For the half-year to 30 June 2014, the IPKat's regular team is supplemented by contributions from guest bloggers Alberto Bellan, Darren Meale and Nadia Zegze.

Two of our regular Kats are currently on blogging sabbaticals. They are David Brophy and Catherine Lee.

Thursday, 17 March 2011

From Bench to Chair: Robin's new career

Sir Robin Jacob, pictured with a book
-- but he isn't actually reading it ...
This Friday, 18 March, is Sir Robin Jacob's final day as a Lord Justice of Appeal, before he leaves the Court of Appeal for England and Wales and exchanges the Bench for a Chair (explanation: Sir Robin is taking up the Sir Hugh Laddie Chair in Intellectual Property Law at University College London's Institute of Brand and Innovation Law, IBIL: click here for further details).

There have been lots of good judges over the years and many whose colourful form of expression has added greatly to the pleasure of reading their judgments.  But, in this Kat's opinion, there is one area in which Sir Robin has excelled: it is not a judicial quality but a human one, the quality of caring passionately about the law and its impact on litigants, lawyers and administrators.  While the quality of his legal analysis is by no means unique -- we are blessed in England and Wales with a strong and growing squad of gifted, articulate and analytical IP judges who are (unlike Sir Robin's beloved Arsenal FC) essentially home-grown -- Sir Robin's trade mark is his talent for caring, a talent which this weblog hopes will be reflected in IP decisions even following his departure.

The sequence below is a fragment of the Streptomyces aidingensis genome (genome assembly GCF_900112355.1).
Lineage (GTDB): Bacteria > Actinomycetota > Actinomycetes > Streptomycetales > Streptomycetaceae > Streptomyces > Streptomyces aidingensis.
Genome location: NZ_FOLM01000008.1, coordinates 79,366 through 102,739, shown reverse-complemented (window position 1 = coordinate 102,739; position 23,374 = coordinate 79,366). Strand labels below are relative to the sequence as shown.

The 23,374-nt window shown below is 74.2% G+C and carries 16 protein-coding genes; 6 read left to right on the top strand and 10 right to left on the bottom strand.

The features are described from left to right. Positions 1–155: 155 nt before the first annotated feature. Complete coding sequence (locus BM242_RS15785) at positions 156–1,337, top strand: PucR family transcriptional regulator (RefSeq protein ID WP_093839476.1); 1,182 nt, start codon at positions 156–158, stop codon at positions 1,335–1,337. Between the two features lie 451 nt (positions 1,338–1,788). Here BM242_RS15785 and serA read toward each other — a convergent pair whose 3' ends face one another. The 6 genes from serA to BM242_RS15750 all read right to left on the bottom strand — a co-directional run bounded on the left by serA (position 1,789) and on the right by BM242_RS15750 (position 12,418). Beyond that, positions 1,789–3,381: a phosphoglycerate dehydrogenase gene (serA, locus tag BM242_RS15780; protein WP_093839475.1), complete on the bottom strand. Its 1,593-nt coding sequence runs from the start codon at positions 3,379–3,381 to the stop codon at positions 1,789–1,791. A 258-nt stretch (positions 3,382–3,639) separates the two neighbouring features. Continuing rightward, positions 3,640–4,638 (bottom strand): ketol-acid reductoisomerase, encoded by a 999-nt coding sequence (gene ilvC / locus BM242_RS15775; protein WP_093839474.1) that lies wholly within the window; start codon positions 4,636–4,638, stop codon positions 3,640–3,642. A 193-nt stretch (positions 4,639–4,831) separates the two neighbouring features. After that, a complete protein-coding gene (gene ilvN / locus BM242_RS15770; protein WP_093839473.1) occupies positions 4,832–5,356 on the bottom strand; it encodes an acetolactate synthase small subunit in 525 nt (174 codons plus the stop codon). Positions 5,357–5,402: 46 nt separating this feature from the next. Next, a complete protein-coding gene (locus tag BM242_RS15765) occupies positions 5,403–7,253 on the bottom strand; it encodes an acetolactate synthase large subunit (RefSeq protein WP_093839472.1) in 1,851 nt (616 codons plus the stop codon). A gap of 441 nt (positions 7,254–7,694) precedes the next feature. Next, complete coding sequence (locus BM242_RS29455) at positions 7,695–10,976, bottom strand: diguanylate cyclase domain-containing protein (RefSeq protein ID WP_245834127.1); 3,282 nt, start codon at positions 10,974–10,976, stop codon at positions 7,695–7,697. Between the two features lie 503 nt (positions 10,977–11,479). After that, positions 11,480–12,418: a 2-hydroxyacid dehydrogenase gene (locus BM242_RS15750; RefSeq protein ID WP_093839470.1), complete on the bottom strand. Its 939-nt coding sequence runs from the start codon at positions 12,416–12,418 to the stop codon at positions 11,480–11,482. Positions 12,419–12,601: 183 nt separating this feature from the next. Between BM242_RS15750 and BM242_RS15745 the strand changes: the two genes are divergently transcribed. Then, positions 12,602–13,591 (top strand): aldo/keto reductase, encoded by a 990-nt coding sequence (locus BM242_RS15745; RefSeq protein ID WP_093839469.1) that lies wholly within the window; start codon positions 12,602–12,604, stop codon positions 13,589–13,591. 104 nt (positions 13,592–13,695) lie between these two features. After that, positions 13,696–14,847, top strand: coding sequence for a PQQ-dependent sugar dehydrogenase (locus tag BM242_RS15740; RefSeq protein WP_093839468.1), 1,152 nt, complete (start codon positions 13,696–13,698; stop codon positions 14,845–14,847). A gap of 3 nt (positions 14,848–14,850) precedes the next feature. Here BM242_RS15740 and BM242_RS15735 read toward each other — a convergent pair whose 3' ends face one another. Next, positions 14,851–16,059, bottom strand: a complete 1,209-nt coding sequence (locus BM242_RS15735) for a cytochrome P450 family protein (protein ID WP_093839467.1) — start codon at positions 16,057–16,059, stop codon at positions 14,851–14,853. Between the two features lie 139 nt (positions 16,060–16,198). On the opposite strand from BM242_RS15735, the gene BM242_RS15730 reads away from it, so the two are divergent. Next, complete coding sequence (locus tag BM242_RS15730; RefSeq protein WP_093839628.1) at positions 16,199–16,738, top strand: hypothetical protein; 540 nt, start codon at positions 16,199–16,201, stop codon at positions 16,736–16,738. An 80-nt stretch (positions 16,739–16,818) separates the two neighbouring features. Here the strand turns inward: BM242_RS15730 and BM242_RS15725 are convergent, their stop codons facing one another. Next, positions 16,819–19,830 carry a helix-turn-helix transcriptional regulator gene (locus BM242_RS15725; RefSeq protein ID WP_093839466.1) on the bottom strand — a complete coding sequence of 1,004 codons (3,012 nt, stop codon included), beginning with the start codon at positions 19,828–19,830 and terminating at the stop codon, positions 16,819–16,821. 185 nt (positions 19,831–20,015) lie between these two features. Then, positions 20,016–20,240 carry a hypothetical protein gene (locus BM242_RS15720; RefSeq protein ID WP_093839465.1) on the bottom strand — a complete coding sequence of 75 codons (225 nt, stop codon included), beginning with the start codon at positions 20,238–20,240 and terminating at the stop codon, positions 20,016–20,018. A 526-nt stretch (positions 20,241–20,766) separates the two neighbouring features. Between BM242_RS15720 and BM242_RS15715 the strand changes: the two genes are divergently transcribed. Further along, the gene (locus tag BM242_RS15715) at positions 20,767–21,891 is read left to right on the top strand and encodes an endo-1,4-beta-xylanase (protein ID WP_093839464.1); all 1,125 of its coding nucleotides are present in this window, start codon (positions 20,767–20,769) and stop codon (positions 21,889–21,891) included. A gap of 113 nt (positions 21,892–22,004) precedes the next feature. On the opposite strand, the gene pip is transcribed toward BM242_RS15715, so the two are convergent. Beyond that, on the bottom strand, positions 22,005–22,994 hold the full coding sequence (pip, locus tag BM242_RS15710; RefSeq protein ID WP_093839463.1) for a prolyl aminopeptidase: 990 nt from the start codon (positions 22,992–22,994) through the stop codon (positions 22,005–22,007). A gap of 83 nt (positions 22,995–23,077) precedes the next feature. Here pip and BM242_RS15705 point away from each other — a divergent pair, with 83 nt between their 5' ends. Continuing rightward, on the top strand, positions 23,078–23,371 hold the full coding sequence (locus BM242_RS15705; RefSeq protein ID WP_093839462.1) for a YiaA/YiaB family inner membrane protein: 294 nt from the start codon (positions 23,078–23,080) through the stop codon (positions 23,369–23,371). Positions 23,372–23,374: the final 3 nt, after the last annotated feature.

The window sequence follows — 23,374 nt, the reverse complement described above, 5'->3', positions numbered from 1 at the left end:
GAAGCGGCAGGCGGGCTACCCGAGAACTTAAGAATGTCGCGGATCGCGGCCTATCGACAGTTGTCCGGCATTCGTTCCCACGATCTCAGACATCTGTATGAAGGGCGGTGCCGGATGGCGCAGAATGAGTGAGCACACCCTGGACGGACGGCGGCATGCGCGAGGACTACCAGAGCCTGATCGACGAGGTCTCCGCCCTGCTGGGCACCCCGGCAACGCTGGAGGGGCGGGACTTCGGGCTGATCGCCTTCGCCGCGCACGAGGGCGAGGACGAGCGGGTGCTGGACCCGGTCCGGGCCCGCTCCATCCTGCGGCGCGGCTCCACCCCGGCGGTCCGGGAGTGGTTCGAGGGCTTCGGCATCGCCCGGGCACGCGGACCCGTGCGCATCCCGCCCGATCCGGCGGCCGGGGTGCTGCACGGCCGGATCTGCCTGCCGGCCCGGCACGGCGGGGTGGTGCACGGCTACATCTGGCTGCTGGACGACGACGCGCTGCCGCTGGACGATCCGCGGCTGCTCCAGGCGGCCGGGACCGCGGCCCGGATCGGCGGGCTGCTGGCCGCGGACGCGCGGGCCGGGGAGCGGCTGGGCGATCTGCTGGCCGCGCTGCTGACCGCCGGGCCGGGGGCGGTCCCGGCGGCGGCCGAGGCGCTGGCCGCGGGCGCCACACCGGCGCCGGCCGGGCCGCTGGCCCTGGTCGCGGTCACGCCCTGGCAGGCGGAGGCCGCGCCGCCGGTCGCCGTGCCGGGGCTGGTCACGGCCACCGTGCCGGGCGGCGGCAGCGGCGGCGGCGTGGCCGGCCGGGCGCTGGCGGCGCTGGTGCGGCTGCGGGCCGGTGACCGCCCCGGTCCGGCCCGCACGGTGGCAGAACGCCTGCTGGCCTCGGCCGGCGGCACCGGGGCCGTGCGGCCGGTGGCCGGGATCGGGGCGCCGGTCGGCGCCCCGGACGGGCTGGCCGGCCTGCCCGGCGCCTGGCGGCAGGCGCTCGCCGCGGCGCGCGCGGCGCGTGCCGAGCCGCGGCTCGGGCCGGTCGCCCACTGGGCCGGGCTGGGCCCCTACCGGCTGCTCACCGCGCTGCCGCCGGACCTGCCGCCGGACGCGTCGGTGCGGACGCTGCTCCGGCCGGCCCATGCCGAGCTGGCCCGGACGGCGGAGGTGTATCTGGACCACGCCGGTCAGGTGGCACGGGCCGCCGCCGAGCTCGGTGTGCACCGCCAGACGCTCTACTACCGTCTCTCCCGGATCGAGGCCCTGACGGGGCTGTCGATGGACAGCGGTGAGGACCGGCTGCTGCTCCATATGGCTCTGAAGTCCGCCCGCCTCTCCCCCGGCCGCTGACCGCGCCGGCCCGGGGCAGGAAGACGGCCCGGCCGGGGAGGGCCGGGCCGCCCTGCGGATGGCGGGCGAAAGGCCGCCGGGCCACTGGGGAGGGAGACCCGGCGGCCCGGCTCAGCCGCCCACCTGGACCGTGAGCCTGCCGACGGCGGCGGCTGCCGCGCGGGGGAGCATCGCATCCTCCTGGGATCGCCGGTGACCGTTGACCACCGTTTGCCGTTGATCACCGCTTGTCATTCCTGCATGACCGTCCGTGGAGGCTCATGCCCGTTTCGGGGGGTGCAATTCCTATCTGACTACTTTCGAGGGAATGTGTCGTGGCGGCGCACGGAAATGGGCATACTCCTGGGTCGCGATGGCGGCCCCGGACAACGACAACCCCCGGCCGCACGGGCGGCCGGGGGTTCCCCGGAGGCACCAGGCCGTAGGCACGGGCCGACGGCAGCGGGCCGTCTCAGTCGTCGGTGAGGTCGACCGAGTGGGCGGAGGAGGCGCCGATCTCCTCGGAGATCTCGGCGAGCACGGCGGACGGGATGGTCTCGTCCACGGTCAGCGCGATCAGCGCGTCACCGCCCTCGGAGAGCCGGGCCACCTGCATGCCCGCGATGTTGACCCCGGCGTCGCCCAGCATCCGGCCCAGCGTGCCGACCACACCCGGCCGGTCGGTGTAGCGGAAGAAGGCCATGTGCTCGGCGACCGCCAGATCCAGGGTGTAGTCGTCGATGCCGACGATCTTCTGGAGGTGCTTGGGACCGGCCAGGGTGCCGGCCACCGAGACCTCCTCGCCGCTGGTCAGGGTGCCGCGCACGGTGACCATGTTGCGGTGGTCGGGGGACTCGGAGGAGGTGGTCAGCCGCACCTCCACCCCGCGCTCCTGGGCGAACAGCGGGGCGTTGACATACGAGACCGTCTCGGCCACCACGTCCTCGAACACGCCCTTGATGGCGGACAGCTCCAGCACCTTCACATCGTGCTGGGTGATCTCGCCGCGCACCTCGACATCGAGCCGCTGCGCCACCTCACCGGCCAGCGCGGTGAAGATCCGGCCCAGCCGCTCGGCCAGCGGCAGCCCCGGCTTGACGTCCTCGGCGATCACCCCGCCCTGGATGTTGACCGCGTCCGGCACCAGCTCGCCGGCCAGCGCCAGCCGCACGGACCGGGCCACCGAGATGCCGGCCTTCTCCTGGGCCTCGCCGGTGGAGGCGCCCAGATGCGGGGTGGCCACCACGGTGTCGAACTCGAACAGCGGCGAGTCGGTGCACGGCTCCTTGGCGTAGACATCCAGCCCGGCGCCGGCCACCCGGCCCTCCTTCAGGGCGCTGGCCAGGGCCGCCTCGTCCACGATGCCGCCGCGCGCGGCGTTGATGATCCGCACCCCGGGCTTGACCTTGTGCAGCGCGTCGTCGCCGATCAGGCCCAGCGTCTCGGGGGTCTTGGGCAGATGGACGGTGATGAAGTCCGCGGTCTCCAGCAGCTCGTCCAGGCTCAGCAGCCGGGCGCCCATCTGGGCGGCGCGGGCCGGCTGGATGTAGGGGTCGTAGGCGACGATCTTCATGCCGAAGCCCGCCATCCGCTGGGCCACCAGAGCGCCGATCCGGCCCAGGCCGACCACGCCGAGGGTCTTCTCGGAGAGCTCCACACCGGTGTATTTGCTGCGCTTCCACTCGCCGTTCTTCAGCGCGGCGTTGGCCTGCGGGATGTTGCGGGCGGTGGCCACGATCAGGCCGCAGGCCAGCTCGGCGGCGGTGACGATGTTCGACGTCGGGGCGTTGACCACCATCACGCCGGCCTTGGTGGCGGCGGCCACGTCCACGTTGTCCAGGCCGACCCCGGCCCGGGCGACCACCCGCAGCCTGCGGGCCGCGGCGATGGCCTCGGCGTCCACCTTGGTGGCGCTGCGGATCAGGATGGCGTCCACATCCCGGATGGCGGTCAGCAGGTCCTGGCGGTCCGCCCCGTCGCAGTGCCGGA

While many of us have true stories to tell about Sir Robin, it's actually the ones that aren't true that most accurately reflect his character and his personality. Here are two, dating from his days at the Bar: (i) it has been said that. given any bundle of papers delivered to him as a barrister, he could just tap them and the relevant ones would come to the top; (ii) it is however said that to be quite untrue that he could spot the best point in the case -- instead, what he could do was to take any point at random and make it the best point in the case. The IPKat hopes that he will have cause to make use of these skills in academe, where many a student has demonstrated the opposite trend of taking good authorities and making them quite irrelevant ...

2 comments:

Anonymous said...

You should speak to him about the UCL copyright infringement of your photo of him.

Ben Mooneapillay said...

Sir Hugh Laddie ignores the ECJ (as is it then was) in Arsenal v Reed and
then leaves the bench.
Sir Robin Jacob criticizes the same court in L'oreal v Bellure and then
leaves the bench.

Coincidence?

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